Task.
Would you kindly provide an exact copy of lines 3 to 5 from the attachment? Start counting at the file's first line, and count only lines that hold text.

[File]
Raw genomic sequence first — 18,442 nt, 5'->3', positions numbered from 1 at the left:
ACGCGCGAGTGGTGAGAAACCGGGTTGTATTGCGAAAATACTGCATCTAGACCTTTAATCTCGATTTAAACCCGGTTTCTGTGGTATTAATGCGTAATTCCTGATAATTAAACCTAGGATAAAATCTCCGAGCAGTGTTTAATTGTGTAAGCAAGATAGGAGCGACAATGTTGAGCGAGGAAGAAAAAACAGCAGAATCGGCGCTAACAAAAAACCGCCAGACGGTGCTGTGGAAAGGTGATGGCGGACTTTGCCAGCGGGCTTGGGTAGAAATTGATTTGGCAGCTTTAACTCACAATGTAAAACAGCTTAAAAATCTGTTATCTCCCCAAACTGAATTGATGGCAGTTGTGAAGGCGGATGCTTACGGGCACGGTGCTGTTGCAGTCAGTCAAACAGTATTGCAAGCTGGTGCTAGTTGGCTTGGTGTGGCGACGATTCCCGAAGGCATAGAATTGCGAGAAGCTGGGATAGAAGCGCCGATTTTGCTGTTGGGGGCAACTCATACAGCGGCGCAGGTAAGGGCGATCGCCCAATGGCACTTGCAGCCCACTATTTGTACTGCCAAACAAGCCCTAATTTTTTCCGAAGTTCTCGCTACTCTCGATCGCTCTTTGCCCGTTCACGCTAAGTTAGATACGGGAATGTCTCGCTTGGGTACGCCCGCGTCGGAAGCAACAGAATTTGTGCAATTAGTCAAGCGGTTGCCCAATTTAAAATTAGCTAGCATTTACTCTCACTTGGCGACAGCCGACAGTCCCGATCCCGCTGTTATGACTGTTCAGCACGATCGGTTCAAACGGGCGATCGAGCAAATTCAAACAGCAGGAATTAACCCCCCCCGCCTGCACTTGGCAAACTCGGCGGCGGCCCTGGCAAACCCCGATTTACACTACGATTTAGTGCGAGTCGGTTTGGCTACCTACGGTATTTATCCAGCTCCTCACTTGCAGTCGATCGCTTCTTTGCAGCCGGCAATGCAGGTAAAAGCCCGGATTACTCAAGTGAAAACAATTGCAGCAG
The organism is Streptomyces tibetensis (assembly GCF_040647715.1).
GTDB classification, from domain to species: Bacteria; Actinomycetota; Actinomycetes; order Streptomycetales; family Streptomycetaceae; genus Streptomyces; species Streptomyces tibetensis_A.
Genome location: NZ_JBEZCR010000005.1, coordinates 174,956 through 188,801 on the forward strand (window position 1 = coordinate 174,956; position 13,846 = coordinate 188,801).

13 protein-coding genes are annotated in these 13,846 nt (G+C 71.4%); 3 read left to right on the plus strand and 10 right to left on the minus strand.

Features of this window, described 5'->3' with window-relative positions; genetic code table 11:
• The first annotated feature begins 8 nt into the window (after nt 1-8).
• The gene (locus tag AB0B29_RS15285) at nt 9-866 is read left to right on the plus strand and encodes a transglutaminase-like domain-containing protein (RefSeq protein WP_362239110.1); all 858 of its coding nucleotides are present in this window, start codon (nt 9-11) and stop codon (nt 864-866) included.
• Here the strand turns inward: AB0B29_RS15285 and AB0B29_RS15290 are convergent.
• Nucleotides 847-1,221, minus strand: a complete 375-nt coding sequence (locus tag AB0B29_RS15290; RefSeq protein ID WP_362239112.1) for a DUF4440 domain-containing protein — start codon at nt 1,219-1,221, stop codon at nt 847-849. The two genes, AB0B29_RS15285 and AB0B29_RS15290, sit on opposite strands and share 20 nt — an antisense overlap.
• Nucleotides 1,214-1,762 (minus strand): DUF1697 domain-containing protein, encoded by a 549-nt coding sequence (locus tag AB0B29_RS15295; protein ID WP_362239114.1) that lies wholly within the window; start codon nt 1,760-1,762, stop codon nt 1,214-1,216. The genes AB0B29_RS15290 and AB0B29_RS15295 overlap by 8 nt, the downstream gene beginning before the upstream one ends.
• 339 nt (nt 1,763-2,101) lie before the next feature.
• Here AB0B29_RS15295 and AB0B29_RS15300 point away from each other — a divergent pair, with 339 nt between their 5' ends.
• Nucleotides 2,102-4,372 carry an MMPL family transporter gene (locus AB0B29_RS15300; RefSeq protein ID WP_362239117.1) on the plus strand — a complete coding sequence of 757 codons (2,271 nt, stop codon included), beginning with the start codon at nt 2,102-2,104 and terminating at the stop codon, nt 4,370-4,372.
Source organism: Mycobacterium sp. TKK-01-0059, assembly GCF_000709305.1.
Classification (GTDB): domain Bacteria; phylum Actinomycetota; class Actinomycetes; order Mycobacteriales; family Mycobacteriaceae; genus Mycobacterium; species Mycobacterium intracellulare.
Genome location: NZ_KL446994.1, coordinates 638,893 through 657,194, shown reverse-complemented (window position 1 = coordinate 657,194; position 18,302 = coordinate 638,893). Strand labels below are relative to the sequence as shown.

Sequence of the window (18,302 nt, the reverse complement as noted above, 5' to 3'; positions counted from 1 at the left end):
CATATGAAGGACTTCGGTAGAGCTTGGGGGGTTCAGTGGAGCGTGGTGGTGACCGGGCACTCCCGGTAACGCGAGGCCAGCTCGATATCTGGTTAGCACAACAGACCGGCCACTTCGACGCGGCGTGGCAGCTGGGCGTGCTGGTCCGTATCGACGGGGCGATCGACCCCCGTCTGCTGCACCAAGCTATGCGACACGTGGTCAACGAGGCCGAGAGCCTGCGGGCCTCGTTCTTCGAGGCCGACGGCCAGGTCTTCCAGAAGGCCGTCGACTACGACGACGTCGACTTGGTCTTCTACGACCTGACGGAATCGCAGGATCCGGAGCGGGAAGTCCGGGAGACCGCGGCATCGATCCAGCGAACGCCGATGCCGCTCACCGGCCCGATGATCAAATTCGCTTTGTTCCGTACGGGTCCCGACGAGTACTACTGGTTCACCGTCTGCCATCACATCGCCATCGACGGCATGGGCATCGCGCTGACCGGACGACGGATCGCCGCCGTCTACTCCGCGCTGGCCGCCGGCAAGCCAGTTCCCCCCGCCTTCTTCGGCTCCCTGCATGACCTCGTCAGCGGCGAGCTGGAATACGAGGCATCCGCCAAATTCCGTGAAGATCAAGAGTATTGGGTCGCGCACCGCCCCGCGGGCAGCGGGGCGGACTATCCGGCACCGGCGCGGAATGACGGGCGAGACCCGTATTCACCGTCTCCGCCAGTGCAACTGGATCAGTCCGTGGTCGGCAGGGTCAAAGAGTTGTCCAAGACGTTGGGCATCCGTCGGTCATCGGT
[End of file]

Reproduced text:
The organism is Streptomyces tibetensis (assembly GCF_040647715.1).
GTDB classification, from domain to species: Bacteria; Actinomycetota; Actinomycetes; order Streptomycetales; family Streptomycetaceae; genus Streptomyces; species Streptomyces tibetensis_A.
Genome location: NZ_JBEZCR010000005.1, coordinates 174,956 through 188,801 on the forward strand (window position 1 = coordinate 174,956; position 13,846 = coordinate 188,801).